The technology of social media is developing faster than the law can keep up, so it’s easy to understand how many businesses might become a little lax in their approach. But with a little planning and some common sense policies, you can significantly reduce the level of risk your business is exposed to.

To help with this, we’ve produced a white paper, in collaboration with legal and compliance experts, to give businesses a clearer picture of how things currently stand, and what action they can take to minimise risk.

[Click here to download your free copy]

GUEST BLOG: Social Media and Crime – by Sandra Mills

The following post is a guest blog from Sandra Mills, a freelance write based in Los Angeles. Below, she uses some statistics compiled from sources such as Forbes.com to warn of the dangers surrounding over-sharing on social networks, and what the real-life implications might be if the wrong people are watching.

Social Media and Crime

by Sandra Mills

Social networking might be the way to easily share tidbits of information about your life to the many people in it, but you might be sharing more than you think. Of course you are proud of everything you have accomplished. Great house, nice car and top it all off with a well-deserved vacation. But while you are sharing what you have done there is bound to be a person or two who want what you have without doing all the work. So they take what information you share about your wonderful life and start making plans to “share” it all.

Your innocent post about moving into your home gives someone the details about where it is. And of course you have your work information on several sites so they can figure out your hours. Better yet, they now may know if you take regular business trips or they are counting down the days to your much needed vacation along with you. While you are lounging on the beach the potential for a devastating break-in could be in progress.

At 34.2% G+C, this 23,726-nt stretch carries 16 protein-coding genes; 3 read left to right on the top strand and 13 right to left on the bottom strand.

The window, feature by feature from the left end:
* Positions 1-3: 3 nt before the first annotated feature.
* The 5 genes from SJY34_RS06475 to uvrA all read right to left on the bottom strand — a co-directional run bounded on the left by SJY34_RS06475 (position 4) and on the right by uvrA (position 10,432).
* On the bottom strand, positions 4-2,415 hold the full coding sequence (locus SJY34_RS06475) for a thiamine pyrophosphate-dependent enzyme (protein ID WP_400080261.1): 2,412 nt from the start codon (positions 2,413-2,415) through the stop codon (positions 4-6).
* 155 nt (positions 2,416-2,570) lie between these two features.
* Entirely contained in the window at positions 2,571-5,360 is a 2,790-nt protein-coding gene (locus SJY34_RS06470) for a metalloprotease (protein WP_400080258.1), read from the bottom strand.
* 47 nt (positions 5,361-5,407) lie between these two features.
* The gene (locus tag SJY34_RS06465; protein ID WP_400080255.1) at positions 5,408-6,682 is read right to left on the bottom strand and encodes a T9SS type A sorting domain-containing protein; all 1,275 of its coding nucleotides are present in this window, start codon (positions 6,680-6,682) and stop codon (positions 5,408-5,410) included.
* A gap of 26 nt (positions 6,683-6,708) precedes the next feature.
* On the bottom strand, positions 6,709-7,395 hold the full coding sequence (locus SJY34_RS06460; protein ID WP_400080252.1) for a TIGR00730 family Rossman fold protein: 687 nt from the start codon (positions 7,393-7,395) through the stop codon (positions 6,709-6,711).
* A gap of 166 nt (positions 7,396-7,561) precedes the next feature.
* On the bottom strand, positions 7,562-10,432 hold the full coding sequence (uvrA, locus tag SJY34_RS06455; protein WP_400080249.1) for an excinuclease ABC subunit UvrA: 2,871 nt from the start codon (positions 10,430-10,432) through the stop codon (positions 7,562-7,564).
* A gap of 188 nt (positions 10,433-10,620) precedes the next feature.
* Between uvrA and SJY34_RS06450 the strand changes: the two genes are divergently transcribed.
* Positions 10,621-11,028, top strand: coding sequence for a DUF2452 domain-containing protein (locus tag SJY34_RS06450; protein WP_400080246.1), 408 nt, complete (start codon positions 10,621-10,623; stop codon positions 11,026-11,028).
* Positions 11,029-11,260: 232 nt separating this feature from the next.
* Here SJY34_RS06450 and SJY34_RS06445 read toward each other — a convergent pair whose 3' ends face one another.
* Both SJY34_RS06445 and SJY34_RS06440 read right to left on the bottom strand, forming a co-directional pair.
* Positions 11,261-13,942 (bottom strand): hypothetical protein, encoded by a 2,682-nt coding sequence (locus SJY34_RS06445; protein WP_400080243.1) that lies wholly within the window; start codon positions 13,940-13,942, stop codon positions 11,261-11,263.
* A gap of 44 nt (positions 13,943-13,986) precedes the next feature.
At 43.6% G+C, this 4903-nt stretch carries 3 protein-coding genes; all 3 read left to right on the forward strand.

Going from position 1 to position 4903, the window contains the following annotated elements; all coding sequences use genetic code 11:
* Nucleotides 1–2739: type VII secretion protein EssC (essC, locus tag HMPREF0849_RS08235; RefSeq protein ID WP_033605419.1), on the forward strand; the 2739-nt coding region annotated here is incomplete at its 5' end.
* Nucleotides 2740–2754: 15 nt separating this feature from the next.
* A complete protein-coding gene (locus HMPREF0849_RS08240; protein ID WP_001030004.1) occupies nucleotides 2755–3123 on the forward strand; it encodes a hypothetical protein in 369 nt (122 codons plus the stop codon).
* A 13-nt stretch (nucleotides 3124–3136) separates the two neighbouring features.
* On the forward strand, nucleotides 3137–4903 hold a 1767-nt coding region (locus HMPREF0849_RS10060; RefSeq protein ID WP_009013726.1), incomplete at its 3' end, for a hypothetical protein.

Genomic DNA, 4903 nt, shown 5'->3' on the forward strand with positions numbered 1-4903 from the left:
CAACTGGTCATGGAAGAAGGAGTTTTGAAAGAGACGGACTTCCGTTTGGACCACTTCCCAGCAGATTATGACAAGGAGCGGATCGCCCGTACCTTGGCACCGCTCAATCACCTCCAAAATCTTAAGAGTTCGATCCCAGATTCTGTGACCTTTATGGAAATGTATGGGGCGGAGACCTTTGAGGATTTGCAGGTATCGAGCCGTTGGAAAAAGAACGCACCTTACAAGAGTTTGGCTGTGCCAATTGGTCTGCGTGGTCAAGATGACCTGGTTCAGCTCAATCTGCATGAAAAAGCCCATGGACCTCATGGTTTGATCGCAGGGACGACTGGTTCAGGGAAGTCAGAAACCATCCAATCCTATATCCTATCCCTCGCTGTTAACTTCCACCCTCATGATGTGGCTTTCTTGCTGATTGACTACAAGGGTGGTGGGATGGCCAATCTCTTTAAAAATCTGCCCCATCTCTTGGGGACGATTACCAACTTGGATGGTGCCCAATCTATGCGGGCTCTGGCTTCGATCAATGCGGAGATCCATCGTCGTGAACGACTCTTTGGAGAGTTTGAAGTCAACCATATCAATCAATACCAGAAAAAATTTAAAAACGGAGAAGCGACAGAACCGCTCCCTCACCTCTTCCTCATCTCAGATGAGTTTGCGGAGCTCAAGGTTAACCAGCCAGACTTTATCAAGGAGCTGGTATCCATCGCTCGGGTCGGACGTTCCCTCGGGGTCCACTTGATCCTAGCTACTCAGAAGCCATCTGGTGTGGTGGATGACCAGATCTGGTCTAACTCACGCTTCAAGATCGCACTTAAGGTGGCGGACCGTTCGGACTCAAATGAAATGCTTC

The next time you post or add information to social media sites, consider your privacy settings and make sure that they are updated regularly. If you decide to keep your post public, consider how much information you are revealing before you hit post. Your close friends and family just might not be the only people who care what you are doing these days.

The following infographic was brought to you by instantcheckmate.com.

social media crime stats

If you have a post or topic that you think would fit in well on the SocialSafe blog, we’d love to hear from you. Please get in touch with us via Facebook, Twitter or by leaving a comment below.

GUEST POST: Cyberbullying, Social Media and Teen Suicides – What is Going On? — by Debbie Harris

We’re going to take a slight break from the norm here and let someone else take the mic for a song…

Debbie Harris is an expert on social media compliance and the law, and she has very kindly allowed us to post this article of hers right here on our blog. Read on…

Cyberbullying, Social Media and Teen Suicides – What is Going On?

by Debbie Harris